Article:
MSCI said on Tuesday it expects to include China A shares in its emerging markets index after several issues are resolved.
The firm said it may announce the decision outside of its annual review, which usually occurs in June.
The issues highlighted included quota allocation process, capital mobility restrictions and beneficial ownership of investments.
Investors told MSCI they need the ability to invest in China relative to the value of their assets under management, the release said. Daily liquidity is also critical for fund management, investors said.
An important factor for building confidence in Chinese markets is clarity on corporate ownership, MSCI said in the release.
Clem Miller, investment analyst at Wilmington Trust Advisors, said China may take until early 2016 to resolve the issues and that the first two are the most challenging. "China has been moving in the correct direction," he said. But "they would have to remove almost all its controls to achieve them."
The Deutsche X-trackers Harvest CSI 300 China A-Shares ETF (ASHR) fell as much as 1.25 percent in after-hours trade, following a 1.9 percent decline during Tuesday's session.
Analysts expect a slight disappointment in mainland stock performance on the Shanghai and Shenzhen stock exchanges on Wednesday.
"I think the A shares could take a pause. They're kind of due for a correction. That doesn't mean they'll fall apart," said Michelle Gibley, director of international research at Charles Schwab.
She and other analysts said in a market driven more by retail than institutional investors, Chinese traders probably did not position too much for an international announcement like the MSCI decision.
"The market in the short-term here is going to be more focused on domestic issues in the economy and the margin usage," said Nick Kalivas, senior equity product strategist at Invesco PowerShares.
He said with MSCI's methodical progress in moving towards A share inclusion, "you're going to see foreign investors position themselves with how China is weighted," Kalivas said. He does not expect immediate adjustment in the allocations for PowerShares' ETFs.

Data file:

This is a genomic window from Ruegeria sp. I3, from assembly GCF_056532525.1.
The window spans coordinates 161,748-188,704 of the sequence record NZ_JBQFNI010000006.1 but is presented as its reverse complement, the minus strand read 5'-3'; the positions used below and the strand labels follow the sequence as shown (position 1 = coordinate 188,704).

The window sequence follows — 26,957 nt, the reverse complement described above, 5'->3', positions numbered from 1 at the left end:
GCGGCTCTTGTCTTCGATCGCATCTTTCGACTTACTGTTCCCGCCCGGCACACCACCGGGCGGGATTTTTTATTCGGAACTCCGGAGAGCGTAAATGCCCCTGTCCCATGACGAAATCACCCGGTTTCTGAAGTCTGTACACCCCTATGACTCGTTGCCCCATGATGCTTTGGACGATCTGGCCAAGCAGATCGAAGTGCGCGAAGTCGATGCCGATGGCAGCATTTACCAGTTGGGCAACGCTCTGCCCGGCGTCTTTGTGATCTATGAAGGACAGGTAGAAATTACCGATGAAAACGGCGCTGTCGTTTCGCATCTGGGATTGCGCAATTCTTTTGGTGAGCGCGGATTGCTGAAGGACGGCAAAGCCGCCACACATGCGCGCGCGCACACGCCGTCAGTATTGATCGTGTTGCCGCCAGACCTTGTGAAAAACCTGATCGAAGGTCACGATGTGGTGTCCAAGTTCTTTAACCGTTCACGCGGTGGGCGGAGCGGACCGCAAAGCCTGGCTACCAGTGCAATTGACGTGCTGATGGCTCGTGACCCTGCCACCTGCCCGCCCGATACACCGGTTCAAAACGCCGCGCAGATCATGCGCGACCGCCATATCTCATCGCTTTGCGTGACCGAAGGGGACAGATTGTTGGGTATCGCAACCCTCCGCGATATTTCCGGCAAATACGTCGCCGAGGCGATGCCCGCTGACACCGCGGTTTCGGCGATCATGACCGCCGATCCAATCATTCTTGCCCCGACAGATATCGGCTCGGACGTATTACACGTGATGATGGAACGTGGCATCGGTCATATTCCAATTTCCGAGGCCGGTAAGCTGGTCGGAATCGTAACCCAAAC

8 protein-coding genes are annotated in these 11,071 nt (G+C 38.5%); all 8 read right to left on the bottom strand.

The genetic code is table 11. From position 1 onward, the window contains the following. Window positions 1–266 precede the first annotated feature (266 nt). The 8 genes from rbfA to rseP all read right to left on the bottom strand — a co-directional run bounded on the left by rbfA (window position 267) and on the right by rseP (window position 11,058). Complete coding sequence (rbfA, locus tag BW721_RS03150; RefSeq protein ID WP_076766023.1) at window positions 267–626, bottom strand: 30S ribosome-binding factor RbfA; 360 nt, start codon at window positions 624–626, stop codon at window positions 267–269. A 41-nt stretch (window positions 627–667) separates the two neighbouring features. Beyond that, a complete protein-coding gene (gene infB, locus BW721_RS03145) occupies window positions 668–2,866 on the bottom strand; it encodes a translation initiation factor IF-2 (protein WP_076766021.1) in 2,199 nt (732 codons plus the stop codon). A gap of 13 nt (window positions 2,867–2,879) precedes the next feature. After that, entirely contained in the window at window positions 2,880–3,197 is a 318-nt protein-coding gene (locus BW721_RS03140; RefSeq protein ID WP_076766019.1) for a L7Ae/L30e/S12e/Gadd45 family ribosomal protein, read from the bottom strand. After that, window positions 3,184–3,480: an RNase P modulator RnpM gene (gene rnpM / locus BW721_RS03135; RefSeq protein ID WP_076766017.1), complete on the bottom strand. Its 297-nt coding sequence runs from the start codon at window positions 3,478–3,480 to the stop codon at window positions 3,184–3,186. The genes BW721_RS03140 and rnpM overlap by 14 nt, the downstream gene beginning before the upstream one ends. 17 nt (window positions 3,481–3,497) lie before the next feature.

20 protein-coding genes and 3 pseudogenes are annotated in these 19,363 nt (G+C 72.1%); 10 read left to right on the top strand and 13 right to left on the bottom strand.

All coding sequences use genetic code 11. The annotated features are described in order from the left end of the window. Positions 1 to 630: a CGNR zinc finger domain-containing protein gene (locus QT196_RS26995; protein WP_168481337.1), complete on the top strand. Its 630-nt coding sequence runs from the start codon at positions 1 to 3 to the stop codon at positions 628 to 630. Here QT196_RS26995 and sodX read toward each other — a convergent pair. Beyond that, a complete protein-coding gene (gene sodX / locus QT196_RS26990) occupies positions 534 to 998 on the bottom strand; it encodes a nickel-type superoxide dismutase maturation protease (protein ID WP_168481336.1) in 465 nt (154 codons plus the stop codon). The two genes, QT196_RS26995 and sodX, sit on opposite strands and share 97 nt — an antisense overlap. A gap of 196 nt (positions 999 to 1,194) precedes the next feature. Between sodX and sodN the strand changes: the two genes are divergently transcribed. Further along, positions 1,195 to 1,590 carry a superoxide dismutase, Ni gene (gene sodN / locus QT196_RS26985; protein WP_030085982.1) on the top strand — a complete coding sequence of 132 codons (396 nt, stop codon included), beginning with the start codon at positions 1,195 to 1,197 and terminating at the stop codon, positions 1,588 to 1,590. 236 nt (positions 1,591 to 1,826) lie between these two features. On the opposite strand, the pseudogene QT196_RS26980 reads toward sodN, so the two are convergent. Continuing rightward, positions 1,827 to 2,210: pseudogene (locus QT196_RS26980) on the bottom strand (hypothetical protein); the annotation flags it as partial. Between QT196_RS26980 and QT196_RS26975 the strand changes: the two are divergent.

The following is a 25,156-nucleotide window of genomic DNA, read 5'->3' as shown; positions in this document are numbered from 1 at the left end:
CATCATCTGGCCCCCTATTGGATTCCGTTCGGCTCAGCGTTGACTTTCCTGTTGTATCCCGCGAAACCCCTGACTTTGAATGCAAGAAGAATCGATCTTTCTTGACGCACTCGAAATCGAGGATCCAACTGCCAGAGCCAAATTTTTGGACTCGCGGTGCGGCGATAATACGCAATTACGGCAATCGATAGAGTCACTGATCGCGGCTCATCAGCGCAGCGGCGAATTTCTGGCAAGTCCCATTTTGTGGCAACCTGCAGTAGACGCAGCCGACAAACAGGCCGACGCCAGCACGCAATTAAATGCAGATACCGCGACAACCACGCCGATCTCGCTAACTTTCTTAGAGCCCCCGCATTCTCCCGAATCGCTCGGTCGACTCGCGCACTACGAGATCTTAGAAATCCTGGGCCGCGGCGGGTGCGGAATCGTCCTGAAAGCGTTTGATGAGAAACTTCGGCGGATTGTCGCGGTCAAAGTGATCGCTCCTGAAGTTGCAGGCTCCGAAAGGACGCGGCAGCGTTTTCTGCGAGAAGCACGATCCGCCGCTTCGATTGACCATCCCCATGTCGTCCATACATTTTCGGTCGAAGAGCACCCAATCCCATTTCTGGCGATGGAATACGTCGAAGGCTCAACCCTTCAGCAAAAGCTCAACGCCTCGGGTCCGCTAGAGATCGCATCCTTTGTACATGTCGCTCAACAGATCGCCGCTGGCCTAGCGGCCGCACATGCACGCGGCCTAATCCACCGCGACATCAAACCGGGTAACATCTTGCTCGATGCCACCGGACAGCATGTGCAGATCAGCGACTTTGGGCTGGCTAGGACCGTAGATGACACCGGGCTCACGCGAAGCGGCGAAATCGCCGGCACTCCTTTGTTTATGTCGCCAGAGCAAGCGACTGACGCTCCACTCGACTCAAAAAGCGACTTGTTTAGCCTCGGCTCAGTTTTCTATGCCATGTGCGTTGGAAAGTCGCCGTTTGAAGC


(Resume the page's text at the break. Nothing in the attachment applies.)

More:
MSCI also said that it will include the MSCI Pakistan Index in its 2016 annual review for a potential reclassification to emerging markets.
Index giant MSCI was scheduled to announce around 5:00 p.m., ET, its decision on whether Chinese A-shares will be included in its $4 trillion emerging market index.
Emerging market money managers try to match or beat the 27-year-old index. About $1.5 trillion in mutual funds, ETFs and other funds are benchmarked to the emerging market index, MSCI said.
MSCI's emerging market index currently has a 25 percent exposure to China through Hong Kong-listed stocks, known as H-shares. However, the bulk of China's recent rally so far this year occurred in the mainland Shanghai and Shenzhen exchanges, up more than 50 and 100 percent for 2015, respectively.
In a weekend note, Deutsche Bank said that "inclusion of China A shares in MSCI or other major benchmarks could provide support for the market going forward."
The report noted that when MSCI announced in June 2013 it would include Qatar and the United Arab Emirates in its emerging market index and added the stocks the following year, the country-specific indices outperformed.
Still, a decision in favor of A-share inclusion wouldn't result in their addition to the benchmark emerging market index until next year. Full inclusion is expected to boost the index's exposure to China to 37.5 percent.
Last year, MSCI decided against including mainland stocks in its emerging market index due to restrictions on foreign investment in Chinese markets. Since then, China has taken many steps to open up its capital markets, such as the the launch of the Shanghai-Hong Kong Stock Connect, which gives foreign investors access to A-shares through Hong Kong's exchange.